The overall prevalence of P. hominis in animals was 6.45% (26/403). The highest prevalence was observed in cats (21/119; 17.65%), followed by cattle (3/55; 5.45%) and dogs (2/55; 3.64%). Abandoned cats in temples located in the Nakhon Nayok Province were found to be most infected. No P. hominis-positive samples were obtained from goats, monkeys and pigs in this study. Table 1 enlists the global prevalence, case reports, diagnostic method and geographical region of P. hominis infection in animals.
High similarities (≥98%) between the 26 nucleotide sequences of the partial small-subunit ribosomal RNA (SSU rRNA) gene of P. hominis and the sequences deposited in GenBank were observed in the present study. Seven out of 26 nucleotide sequences showed 100% identity to the existing sequences (MF991102 [6 out of 7] and MK177545 [1 out of 7]), all of which were from cats. Nineteen out of 26 nucleotide sequences presented with 16 novel sequence patterns (Table 2).
We conducted a phylogenetic analysis of 19 nucleotide sequences from the P. hominis-positive samples and compared them with the reference sequences in the GenBank database, as shown in Fig. 1. All nucleotide sequences in the P. hominis-positive samples were located within the same branch as that reported in humans, dogs and goats (reference studies).
Several clinical and epidemiological studies employ molecular methods for detecting P. hominis from faecal samples [7, 8, 13, 27, 30]. In the present study, nested PCR was used to identify P. hominis infections in animals in Thailand. Accordingly, the positive samples were sequenced to identify P. hominis SSU rRNA genes in a convenience population of faecal samples from cats, dogs, goats, pigs, cattle and monkeys. A high prevalence of P. hominis infections has been identified in these animals previously . To the best of our knowledge, this is the first report of P. hominis infections in animals in Thailand.
The overall prevalence of P. hominis in animals in this study was 6.45%. The prevalence of P. hominis depends on geographical areas, animal species and diagnostic methods. Clearly, the molecular method most widely used in the literature is specific and more sensitive in detecting P. hominis than any other method because neither requires viable trophozoites nor an expert microscopist. Given a similar method for detection, the prevalence varies among countries (Table 1). One of the main findings of this study was the high prevalence of this protozoan in cats (17.65%)—which was higher than those reported in the USA, Japan and Brazil [12, 18, 23, 24]—followed by cattle (5.45%) and dogs (3.64%). This may be due to the high density of cats within limited spaces (temples and refuges), which increases the chances of infection from faecal contamination. Additionally, the natural behaviour of grooming among cats supports the transmission of infection through physical contamination [11, 24]. The prevalence of P. hominis in dogs in this study was lower than those reported in China, Japan, South Korea and Poland [8, 24, 26, 27]. However, similar to previous reports, P. hominis infections were dominant in cats and dogs in the present study [19, 22, 24, 31]. Younger age and abnormal (liquid or semiliquid) faeces have been linked to an increased risk of P. hominis infection in dogs [19, 22]. However, previous studies have reported that P. hominis has the potential for diarrhoea in dogs, cats and humans [1, 11, 26]. Clinical cases of P. hominis infection with chronic diarrhoea have been observed in many animals (Table 1). Unfortunately, although the present study did not record the characteristics of animal faeces, doing so would explain the association between P. hominis infection and faeces type better. Moreover, the cats, dogs and monkeys did not have real owners; thus, their precise ages remained unknown.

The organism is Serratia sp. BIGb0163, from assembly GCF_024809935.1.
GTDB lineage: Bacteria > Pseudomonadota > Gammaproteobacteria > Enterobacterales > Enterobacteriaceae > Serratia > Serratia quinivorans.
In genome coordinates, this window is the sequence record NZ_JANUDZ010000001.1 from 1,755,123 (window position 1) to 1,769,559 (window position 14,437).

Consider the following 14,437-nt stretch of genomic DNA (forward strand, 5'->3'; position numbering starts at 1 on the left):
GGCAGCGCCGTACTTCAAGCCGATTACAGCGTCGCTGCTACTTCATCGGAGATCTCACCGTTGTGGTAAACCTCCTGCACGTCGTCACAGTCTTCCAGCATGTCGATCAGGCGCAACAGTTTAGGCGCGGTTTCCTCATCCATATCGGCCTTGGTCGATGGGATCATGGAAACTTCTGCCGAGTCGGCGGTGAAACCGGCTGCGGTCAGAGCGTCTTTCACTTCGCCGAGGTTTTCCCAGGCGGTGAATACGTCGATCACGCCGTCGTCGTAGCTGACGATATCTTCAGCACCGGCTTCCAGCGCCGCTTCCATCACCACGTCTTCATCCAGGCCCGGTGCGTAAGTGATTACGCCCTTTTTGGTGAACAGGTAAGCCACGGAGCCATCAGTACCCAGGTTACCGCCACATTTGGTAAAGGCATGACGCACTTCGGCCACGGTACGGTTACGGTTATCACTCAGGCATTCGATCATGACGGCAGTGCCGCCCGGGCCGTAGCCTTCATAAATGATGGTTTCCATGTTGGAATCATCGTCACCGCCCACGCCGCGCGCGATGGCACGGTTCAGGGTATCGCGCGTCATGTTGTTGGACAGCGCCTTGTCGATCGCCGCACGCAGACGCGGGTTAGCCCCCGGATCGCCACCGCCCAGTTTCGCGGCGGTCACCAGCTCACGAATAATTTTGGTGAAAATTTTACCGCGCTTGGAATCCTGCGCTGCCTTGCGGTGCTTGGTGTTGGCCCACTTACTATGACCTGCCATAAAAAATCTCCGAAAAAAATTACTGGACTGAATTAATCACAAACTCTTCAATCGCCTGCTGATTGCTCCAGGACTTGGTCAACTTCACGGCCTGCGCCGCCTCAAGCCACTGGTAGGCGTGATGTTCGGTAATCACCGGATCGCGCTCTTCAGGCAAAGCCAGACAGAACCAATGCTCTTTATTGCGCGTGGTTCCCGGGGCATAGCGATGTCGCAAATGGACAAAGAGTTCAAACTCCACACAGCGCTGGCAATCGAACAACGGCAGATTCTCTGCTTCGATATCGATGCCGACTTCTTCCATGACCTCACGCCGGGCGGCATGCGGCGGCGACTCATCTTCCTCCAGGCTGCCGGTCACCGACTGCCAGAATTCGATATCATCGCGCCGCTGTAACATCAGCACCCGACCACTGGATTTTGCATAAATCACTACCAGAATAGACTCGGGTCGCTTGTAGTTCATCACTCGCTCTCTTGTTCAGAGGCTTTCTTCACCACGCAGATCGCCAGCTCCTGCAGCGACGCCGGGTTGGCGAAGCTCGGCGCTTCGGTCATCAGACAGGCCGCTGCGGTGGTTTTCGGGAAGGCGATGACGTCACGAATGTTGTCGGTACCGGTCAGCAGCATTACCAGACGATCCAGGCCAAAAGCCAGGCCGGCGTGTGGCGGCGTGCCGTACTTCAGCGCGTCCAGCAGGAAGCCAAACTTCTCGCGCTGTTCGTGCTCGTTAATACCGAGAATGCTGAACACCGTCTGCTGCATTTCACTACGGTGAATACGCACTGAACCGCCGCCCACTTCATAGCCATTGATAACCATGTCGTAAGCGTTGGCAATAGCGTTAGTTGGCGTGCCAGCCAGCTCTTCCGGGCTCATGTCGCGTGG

The transmission of P. hominis was believed to occur directly between hosts, likely through the faecal–oral route via the ingestion of trophozoites . However, recent studies have shown that P. hominis can form a pseudocyst stage under unfavourable environmental conditions, thus allowing the parasite to survive for several days outside the environment of the host [2, 5, 7, 22]. Consequently, the possibility of transmission via a pseudocyst cannot be ruled out. Further molecular epidemiological investigations including the age of the animals and the characteristics of the faeces are required to determine the risk of P. hominis to humans.